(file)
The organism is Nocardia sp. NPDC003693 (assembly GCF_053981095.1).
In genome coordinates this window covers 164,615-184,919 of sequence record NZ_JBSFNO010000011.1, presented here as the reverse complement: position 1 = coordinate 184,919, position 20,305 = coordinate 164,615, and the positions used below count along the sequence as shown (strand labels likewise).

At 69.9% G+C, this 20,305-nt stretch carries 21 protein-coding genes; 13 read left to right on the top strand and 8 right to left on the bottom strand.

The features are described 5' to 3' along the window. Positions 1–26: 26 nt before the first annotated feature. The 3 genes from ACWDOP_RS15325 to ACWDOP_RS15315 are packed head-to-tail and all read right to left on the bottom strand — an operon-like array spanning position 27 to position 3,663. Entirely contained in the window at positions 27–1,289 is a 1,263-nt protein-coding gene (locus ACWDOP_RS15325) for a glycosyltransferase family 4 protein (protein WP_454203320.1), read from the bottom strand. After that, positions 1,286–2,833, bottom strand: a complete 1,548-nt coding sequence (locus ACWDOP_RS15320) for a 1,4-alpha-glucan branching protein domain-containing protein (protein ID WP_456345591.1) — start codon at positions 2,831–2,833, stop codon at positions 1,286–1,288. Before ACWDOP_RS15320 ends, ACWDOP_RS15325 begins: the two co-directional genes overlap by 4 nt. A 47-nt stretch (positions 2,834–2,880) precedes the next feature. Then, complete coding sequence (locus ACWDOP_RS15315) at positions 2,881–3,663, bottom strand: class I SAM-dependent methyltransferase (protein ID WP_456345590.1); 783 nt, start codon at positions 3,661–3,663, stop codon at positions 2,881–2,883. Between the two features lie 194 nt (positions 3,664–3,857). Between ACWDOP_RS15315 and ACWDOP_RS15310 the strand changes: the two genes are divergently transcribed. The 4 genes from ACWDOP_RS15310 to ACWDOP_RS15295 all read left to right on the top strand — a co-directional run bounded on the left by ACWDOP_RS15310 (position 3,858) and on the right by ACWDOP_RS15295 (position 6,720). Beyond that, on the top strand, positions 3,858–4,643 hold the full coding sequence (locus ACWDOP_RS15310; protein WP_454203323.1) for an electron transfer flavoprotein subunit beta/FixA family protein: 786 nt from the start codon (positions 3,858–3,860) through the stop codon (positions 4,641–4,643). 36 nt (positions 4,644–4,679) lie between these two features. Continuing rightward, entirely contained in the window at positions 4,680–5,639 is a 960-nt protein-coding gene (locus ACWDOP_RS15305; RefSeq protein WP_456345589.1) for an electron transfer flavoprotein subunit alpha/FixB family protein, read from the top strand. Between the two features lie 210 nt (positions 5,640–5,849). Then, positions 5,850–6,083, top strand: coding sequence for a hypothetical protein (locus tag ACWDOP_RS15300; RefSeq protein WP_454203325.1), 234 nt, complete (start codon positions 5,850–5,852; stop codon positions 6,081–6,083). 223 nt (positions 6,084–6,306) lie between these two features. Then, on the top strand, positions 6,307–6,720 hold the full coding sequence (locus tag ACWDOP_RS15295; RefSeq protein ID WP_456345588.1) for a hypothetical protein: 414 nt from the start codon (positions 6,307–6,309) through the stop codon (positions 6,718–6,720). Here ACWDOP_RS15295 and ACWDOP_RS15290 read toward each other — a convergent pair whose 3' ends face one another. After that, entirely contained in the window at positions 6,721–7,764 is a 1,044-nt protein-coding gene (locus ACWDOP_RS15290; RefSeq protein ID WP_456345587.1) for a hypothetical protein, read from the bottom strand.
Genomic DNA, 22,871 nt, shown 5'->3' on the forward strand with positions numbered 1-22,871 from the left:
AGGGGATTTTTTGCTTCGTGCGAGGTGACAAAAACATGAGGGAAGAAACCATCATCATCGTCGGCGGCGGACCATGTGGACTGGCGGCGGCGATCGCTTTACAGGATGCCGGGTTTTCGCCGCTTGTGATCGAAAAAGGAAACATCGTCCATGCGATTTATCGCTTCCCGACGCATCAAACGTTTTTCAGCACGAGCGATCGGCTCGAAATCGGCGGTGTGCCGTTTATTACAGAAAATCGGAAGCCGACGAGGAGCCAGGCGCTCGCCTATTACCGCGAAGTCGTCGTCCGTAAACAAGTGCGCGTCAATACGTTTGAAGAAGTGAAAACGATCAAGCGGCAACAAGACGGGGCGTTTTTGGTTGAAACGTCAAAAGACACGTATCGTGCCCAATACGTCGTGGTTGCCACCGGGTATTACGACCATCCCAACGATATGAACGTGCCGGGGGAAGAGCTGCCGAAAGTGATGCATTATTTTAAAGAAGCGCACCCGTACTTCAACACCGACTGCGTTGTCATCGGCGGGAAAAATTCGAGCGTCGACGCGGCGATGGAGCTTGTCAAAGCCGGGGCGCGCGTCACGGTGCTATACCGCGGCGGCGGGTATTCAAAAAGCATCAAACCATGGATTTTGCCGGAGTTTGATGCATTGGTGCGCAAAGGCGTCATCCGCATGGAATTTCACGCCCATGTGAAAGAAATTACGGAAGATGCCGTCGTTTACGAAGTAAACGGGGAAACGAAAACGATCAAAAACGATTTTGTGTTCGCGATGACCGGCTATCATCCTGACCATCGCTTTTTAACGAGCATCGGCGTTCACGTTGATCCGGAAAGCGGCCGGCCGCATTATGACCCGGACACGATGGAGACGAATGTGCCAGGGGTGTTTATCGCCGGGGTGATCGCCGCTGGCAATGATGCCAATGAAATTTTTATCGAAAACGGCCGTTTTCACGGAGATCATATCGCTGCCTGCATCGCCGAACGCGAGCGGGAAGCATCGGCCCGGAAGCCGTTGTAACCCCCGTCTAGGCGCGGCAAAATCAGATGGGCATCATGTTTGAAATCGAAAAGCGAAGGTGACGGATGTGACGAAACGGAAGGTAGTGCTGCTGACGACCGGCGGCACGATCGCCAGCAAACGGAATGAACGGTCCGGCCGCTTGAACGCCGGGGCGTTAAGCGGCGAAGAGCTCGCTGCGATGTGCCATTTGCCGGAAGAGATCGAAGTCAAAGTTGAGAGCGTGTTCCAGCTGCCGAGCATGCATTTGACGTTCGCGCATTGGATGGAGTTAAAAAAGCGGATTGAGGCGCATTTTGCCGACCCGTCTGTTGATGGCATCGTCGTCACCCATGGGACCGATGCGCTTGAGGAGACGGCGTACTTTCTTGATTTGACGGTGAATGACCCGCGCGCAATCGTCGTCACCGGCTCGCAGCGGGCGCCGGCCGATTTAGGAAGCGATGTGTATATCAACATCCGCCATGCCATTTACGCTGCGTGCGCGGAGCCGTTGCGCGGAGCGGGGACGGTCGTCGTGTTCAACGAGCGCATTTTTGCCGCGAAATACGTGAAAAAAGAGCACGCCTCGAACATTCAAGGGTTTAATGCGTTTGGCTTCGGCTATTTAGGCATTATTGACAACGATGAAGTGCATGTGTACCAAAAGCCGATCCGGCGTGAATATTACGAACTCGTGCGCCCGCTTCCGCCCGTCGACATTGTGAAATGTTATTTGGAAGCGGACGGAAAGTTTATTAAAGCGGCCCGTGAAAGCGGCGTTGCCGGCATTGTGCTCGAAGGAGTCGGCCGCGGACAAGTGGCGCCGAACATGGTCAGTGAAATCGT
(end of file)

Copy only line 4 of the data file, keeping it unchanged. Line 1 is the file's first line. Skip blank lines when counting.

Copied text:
The features are described 5' to 3' along the window. Positions 1–26: 26 nt before the first annotated feature. The 3 genes from ACWDOP_RS15325 to ACWDOP_RS15315 are packed head-to-tail and all read right to left on the bottom strand — an operon-like array spanning position 27 to position 3,663. Entirely contained in the window at positions 27–1,289 is a 1,263-nt protein-coding gene (locus ACWDOP_RS15325) for a glycosyltransferase family 4 protein (protein WP_454203320.1), read from the bottom strand. After that, positions 1,286–2,833, bottom strand: a complete 1,548-nt coding sequence (locus ACWDOP_RS15320) for a 1,4-alpha-glucan branching protein domain-containing protein (protein ID WP_456345591.1) — start codon at positions 2,831–2,833, stop codon at positions 1,286–1,288. Before ACWDOP_RS15320 ends, ACWDOP_RS15325 begins: the two co-directional genes overlap by 4 nt. A 47-nt stretch (positions 2,834–2,880) precedes the next feature. Then, complete coding sequence (locus ACWDOP_RS15315) at positions 2,881–3,663, bottom strand: class I SAM-dependent methyltransferase (protein ID WP_456345590.1); 783 nt, start codon at positions 3,661–3,663, stop codon at positions 2,881–2,883. Between the two features lie 194 nt (positions 3,664–3,857). Between ACWDOP_RS15315 and ACWDOP_RS15310 the strand changes: the two genes are divergently transcribed. The 4 genes from ACWDOP_RS15310 to ACWDOP_RS15295 all read left to right on the top strand — a co-directional run bounded on the left by ACWDOP_RS15310 (position 3,858) and on the right by ACWDOP_RS15295 (position 6,720). Beyond that, on the top strand, positions 3,858–4,643 hold the full coding sequence (locus ACWDOP_RS15310; protein WP_454203323.1) for an electron transfer flavoprotein subunit beta/FixA family protein: 786 nt from the start codon (positions 3,858–3,860) through the stop codon (positions 4,641–4,643). 36 nt (positions 4,644–4,679) lie between these two features. Continuing rightward, entirely contained in the window at positions 4,680–5,639 is a 960-nt protein-coding gene (locus ACWDOP_RS15305; RefSeq protein WP_456345589.1) for an electron transfer flavoprotein subunit alpha/FixB family protein, read from the top strand. Between the two features lie 210 nt (positions 5,640–5,849). Then, positions 5,850–6,083, top strand: coding sequence for a hypothetical protein (locus tag ACWDOP_RS15300; RefSeq protein WP_454203325.1), 234 nt, complete (start codon positions 5,850–5,852; stop codon positions 6,081–6,083). 223 nt (positions 6,084–6,306) lie between these two features. Then, on the top strand, positions 6,307–6,720 hold the full coding sequence (locus tag ACWDOP_RS15295; RefSeq protein ID WP_456345588.1) for a hypothetical protein: 414 nt from the start codon (positions 6,307–6,309) through the stop codon (positions 6,718–6,720). Here ACWDOP_RS15295 and ACWDOP_RS15290 read toward each other — a convergent pair whose 3' ends face one another. After that, entirely contained in the window at positions 6,721–7,764 is a 1,044-nt protein-coding gene (locus ACWDOP_RS15290; RefSeq protein ID WP_456345587.1) for a hypothetical protein, read from the bottom strand.